The Hajong population of India is estimated to be around 200,000 (Ali, 2012). They predominantly inhabit the state of Meghalaya, in the valley areas of South West Garo Hills and West Garo Hills districts bordering Bangladesh. They are the 4th largest tribe of Meghalaya with a population of 31,381 (Census of India, 2001) and are recognized as Scheduled Tribe (ST) Hills. In Assam, several small Hajong villages are dotted in the districts of Barpeta, Bongaigaon, Darang, Dibrugarh, Dhemaji, Dhubri, Goalpara, Kamrup, Kokrajhar, Lakhimpur, Nagaon, Nalbari, Sonitpur, Tinsukia, and in the two autonomous Hill districts of Dima Hasao and Karbi Anglong. Maximum concentration of the tribe is found in Goalpara and Nagaon districts. In Arunachal Pradesh, they are settled in Namsai district and in Miao, Bordumsa and Diyun in Changlang district. A very small population of Hajong is also settled in Mizoram and West Bengal. In Assam, they are a ST Plains, under the Scheduled Castes and Scheduled Tribes Orders (Amendment) Act 1976 (List of notified STs, Govt. of India). However, those who are residing in Arunachal Pradesh are still considered as refugee, although they were settled there in 1964, after their exodus from East-Pakistan. It will be relevant to note here that in Bangladesh, the Hajongs live in north Mymehsingh district and in the Sherpur, Sylhet and Netrokona regions; their population is around 17,700 (Joshua Project, 2015).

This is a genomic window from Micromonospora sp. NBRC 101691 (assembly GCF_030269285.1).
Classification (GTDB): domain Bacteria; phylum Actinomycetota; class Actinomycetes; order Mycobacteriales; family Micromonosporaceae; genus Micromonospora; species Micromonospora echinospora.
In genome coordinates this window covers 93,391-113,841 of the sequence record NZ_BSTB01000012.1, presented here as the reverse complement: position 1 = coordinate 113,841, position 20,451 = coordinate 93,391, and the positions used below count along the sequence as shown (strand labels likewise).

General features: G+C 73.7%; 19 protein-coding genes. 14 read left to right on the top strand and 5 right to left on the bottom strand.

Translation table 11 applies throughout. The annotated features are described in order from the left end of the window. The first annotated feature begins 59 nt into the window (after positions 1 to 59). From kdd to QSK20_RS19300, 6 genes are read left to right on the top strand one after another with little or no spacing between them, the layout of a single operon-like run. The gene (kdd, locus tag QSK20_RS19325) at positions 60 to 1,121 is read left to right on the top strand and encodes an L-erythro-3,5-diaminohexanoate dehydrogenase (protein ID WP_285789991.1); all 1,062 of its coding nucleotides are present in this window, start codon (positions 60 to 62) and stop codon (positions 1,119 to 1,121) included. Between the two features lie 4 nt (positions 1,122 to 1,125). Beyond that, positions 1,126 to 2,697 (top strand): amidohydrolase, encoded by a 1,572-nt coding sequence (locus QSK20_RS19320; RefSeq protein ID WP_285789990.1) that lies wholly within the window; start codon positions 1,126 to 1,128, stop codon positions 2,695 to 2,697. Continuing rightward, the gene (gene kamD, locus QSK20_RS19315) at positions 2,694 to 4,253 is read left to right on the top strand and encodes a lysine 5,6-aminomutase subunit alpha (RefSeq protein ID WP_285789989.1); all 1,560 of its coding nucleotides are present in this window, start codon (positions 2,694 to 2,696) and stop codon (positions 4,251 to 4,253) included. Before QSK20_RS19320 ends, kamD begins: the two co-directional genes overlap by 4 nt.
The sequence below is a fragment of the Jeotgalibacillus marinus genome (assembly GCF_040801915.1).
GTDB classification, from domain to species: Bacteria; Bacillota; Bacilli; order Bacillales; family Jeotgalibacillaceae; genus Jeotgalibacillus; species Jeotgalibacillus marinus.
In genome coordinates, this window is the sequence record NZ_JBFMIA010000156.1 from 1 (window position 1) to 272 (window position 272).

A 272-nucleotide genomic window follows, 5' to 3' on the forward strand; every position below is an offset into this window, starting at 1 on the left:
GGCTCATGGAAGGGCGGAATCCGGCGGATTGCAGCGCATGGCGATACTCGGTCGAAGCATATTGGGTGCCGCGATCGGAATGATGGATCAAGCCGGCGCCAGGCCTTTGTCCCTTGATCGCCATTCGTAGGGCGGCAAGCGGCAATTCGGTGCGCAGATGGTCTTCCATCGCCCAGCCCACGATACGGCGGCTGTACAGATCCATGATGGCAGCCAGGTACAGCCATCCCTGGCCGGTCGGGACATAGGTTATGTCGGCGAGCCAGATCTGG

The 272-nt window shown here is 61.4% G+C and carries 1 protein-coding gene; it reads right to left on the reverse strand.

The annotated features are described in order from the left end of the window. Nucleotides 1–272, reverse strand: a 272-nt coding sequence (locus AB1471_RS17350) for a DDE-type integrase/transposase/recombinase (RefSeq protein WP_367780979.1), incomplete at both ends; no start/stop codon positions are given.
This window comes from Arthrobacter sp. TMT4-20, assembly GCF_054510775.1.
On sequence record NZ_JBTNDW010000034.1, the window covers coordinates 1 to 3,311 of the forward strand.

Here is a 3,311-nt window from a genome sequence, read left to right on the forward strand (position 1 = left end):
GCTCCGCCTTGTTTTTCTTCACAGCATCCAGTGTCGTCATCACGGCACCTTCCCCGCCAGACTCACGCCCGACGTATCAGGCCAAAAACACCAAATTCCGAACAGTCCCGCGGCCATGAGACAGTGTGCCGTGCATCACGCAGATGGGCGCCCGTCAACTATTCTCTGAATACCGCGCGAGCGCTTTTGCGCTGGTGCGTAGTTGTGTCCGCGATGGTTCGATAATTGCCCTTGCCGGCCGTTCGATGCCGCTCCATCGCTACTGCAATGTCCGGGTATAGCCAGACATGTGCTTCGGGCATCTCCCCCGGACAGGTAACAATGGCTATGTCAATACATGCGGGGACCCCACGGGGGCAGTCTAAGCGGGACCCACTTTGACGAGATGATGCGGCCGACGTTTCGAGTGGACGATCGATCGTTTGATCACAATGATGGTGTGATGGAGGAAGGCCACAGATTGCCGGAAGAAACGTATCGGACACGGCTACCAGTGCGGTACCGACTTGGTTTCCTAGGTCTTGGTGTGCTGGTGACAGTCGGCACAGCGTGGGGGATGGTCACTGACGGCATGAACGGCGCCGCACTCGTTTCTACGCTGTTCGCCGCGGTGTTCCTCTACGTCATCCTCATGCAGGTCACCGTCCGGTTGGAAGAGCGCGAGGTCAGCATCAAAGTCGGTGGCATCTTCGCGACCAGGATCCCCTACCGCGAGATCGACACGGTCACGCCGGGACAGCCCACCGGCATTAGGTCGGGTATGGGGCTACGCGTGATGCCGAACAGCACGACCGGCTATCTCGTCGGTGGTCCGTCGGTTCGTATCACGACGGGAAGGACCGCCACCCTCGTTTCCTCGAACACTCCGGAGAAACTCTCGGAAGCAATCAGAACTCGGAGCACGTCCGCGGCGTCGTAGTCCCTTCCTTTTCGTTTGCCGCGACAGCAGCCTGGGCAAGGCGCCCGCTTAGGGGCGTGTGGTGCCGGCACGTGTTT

Both Kuhiarbari Hajong village and Kotha Adarsha Hajong village are rehabilitated revenue villages founded in 1965 and 1969 respectively. Due to their remote location, the study villages lack proper transportation and communication facilities. The village roads are kutcha (made of mud) and are not graveled; and during the rainy season they are at their poorest condition. The nearest urban centre for Kuhiarbari is Ledo bazaar located at a distance of 3 Km from the village, whereas for Kotha Adarsha, Jagun bazaar is the nearest urban centre which is 5 Km from the village. Essential items of day-to-day requirements are purchased from the village grocery shops. The people avail public as well as private means of transportation from the urban centre’s to other places. In both the study villages, postal service and telephone connections are not available; however, in recent times a few people have taken mobile phone connection. For conducting cultural functions and other important events of the village there is one small community hall in Kotha Adarsha, whereas, there is no such common structure in Kuhiarbari. There is provision of electricity in the micro-field; however, there are frequent power cuts on a regular basis. Drinking water is obtained by the people from the individually owned tube wells. The health care service is extremely poor in the micro-field. There is no Primary Health Centre (PHC) or Sub-Centre in both the study villages.